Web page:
Nearly two thirds of smaller businesses unaware of radical new VAT rules coming in from 1 Jan 2015.
Six in ten SMEs (those with less than £10 million turnover) are unaware of radical reforms to European VAT rules that will affect the supply of telecoms, broadcasting and electronic services, according to a new survey by KPMG.
From 1 January 2015, VAT rules for sales of telecoms, broadcasting and e-services to EU consumers are changing.
This means that VAT will no longer be charged and accounted for based on where the business supplier is established but according to the EU country where the customer belongs.
A KPMG survey of over 150 affected businesses revealed that, whilst larger companies are very much aware of the upcoming changes, 62 percent of smaller businesses did not know about the new 2015 VAT rules and 66 percent were not aware of the potential penalties associated with non-compliance.
Coupled with this general lack of awareness, the survey also revealed a worrying lack of clarity on the potential costs associated with getting ready for the changes.
Commenting on the findings, Mike Camburn, indirect tax partner at KPMG, said: “Despite efforts by tax authorities and advisors to notify and educate businesses, with less than two months before implementation of the new rules, there remain a significant number of affected businesses that are not aware of the 2015 VAT changes.”
The survey also revealed that 75 percent of respondents were considering raising their prices as a result of these new tax rules.
More than half (53 percent) were predicting price rises of between 2 and 3 percent, but over a quarter (26 percent) indicated increases of 5 percent or more.
Indeed, according to KPMG’s calculations, if affected businesses chose to pass on all the additional costs of complying with these new rules as well as the uplift in VAT itself, this would result in a price increase of up to 11 percent for affected services – particularly those sold to customers in EU countries with the highest VAT rates.
But the changes should be good news for the UK economy, which is set to benefit by around £300m.
This is because the VAT collected from UK customers will belong to the UK Treasury, rather than to the country where the supplier is established.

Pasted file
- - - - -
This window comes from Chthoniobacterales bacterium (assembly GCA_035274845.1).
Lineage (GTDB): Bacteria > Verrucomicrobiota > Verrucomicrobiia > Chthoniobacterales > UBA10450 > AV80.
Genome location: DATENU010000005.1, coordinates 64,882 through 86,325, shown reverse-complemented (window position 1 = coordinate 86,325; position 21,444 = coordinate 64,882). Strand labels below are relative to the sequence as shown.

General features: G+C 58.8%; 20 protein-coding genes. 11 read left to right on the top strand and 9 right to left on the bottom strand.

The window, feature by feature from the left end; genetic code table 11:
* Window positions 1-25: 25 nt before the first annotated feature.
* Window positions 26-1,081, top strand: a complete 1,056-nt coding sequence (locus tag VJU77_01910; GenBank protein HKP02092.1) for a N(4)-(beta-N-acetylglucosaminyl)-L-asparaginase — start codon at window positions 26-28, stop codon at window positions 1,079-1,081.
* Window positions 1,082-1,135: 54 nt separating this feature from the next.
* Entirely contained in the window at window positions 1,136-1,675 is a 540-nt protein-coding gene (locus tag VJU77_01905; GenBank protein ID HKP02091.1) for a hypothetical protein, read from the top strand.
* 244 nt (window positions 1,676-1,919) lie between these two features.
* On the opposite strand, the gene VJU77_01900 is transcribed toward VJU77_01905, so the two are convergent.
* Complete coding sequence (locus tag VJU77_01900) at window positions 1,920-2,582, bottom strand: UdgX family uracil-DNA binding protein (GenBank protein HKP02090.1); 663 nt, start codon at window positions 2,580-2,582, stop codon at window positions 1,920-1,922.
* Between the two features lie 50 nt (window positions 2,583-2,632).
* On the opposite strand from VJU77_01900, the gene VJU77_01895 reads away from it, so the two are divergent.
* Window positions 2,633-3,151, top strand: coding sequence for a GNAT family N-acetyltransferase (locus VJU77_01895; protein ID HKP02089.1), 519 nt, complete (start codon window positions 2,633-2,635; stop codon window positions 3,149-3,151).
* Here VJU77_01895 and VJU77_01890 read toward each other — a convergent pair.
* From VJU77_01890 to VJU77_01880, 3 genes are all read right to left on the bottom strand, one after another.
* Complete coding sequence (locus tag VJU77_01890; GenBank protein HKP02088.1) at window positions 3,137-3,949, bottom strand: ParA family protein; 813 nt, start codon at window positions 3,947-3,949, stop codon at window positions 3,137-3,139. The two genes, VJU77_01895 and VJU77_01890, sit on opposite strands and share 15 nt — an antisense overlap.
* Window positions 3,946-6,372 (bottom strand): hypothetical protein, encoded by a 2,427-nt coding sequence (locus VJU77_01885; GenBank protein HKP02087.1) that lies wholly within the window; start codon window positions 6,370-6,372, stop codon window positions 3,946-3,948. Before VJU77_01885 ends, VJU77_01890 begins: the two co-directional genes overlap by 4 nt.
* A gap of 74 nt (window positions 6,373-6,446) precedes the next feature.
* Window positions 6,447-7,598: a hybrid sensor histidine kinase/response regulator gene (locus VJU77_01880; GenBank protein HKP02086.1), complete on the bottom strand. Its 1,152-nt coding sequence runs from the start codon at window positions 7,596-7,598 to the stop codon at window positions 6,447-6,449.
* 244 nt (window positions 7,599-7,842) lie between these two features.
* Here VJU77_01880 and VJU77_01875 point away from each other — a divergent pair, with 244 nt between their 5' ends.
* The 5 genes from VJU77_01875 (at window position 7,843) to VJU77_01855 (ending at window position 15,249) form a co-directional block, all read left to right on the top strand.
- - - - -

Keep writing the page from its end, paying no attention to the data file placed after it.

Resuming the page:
“The majority of e-services bought by UK consumers are currently not subject to UK VAT as many of these e-services are currently sold from countries such as Luxembourg where the VAT rate is very low – usually 15 percent but only 3 percent for e-books,” said Amanda Tickel, tax partner at KPMG in the UK, explained.
“This means the UK Treasury could benefit by around £300m from 2015, but someone has to lose; either the suppliers of affected services will see significantly reduced profit or consumers will see increased prices as some of the extra VAT cost is passed on. Our survey strongly suggests that price rises will form at least part of many businesses’ responses.”
Businesses may restrict certain sales some countries as a result of the VAT rule changes
The survey suggests that, for some businesses, the answer to handling the compliance burden associated with the changes to the VAT rules may be to stop selling to certain customers altogether. The results revealed that over a quarter (28 percent) of affected businesses are considering limiting sales in particular EU member states in order to reduce their compliance burden.
According to KPMG, this approach may be a result of the complexity of the EU VAT regime.
At present, VAT rates across the EU range from 15 percent to 27 percent (average is 21.54 percent).
As a result of the reforms, businesses will move from charging one rate reflecting the location from which they are making the supply, to having to charge different VAT rates according to where their customers are based.
According to Amanda Tickel, the mechanics of how to comply with the new rules are extremely challenging.
“The new VAT rules mean affected companies face an increased compliance burden and billing becomes more difficult to manage,” she said. “In the first instance, businesses need to ensure their systems can capture the right sort of information to evidence where each customer lives and apply the correct VAT rate.
“Coupled with this, those affected urgently need to decide how they’ll report and pay the VAT.”
There are a number of ways businesses can report and pay the VAT under the new rules: through local registrations, outsourcing to a third party, or via the ‘mini one stop shop’ – an online service through which businesses can register for VAT in one country and account for VAT on supplies to customers in other member states.
All of these options will almost certainly require changes to customer-facing and back office systems and, according to KPMG, those businesses yet to get to grips with preparing for these new rules really haven’t left themselves very much time to address these crucial issues.